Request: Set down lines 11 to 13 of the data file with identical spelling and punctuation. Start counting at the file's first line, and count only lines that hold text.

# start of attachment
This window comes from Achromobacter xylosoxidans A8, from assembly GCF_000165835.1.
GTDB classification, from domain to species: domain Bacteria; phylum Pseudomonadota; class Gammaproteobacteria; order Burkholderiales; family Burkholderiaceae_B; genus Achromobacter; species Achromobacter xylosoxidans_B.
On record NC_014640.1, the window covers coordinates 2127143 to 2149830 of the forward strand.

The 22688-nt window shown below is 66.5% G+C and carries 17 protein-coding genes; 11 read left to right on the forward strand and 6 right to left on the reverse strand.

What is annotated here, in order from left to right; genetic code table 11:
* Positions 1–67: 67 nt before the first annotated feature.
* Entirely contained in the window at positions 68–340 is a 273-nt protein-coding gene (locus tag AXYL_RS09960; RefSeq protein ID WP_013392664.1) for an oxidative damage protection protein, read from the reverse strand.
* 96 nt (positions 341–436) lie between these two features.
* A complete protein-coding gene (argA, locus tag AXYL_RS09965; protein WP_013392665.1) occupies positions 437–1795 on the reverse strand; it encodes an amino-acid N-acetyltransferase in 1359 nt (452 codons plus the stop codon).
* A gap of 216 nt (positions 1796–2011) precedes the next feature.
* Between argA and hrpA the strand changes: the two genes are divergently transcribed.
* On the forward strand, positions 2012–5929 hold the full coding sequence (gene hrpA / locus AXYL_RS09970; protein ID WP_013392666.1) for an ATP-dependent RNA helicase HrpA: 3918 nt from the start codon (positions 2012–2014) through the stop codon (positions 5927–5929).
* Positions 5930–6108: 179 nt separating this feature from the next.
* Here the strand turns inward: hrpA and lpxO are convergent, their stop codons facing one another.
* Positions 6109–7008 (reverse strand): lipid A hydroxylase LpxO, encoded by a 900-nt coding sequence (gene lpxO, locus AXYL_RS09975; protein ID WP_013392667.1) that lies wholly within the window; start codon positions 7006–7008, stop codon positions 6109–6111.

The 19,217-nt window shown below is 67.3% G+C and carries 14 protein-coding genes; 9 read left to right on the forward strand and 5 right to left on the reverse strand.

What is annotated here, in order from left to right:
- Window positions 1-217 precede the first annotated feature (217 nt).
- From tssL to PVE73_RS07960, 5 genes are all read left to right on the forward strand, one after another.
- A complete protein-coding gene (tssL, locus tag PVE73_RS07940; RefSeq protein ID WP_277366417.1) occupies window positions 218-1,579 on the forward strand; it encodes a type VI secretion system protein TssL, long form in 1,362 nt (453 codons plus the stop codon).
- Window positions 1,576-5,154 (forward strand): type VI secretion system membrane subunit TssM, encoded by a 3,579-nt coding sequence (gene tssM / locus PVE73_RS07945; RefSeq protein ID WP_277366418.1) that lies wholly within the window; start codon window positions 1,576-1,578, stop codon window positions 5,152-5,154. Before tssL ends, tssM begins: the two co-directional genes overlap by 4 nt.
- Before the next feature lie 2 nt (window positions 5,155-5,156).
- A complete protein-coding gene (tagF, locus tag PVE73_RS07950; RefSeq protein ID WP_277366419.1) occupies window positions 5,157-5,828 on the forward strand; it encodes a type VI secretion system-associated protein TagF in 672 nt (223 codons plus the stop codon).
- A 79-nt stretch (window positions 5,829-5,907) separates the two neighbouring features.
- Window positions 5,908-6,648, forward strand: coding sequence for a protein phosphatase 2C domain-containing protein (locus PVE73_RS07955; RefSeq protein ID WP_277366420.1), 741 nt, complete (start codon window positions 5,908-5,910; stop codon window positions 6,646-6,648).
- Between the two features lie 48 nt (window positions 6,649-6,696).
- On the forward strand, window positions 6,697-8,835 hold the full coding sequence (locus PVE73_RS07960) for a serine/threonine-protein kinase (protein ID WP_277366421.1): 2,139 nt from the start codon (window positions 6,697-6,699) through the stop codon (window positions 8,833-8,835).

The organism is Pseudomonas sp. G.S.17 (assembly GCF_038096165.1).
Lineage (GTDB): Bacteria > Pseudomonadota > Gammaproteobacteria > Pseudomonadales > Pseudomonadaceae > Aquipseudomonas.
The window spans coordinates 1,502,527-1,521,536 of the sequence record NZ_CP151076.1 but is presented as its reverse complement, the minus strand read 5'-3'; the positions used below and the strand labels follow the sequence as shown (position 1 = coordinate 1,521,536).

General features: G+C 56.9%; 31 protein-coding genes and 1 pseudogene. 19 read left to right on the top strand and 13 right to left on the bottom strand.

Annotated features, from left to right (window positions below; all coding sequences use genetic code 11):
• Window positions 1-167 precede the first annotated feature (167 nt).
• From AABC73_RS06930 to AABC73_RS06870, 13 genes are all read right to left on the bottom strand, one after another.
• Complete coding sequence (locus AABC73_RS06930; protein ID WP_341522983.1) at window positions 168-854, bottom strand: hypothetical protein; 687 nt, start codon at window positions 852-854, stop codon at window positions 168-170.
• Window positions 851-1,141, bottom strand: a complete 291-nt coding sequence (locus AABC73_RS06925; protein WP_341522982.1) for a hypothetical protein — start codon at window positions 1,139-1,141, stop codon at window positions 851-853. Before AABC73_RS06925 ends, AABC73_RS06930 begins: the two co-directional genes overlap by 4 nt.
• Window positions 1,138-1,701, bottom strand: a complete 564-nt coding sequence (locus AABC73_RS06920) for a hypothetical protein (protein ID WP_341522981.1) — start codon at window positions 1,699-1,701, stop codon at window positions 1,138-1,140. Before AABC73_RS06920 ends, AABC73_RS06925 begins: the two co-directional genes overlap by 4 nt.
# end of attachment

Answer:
* Between argA and hrpA the strand changes: the two genes are divergently transcribed.
* On the forward strand, positions 2012–5929 hold the full coding sequence (gene hrpA / locus AXYL_RS09970; protein ID WP_013392666.1) for an ATP-dependent RNA helicase HrpA: 3918 nt from the start codon (positions 2012–2014) through the stop codon (positions 5927–5929).
* Positions 5930–6108: 179 nt separating this feature from the next.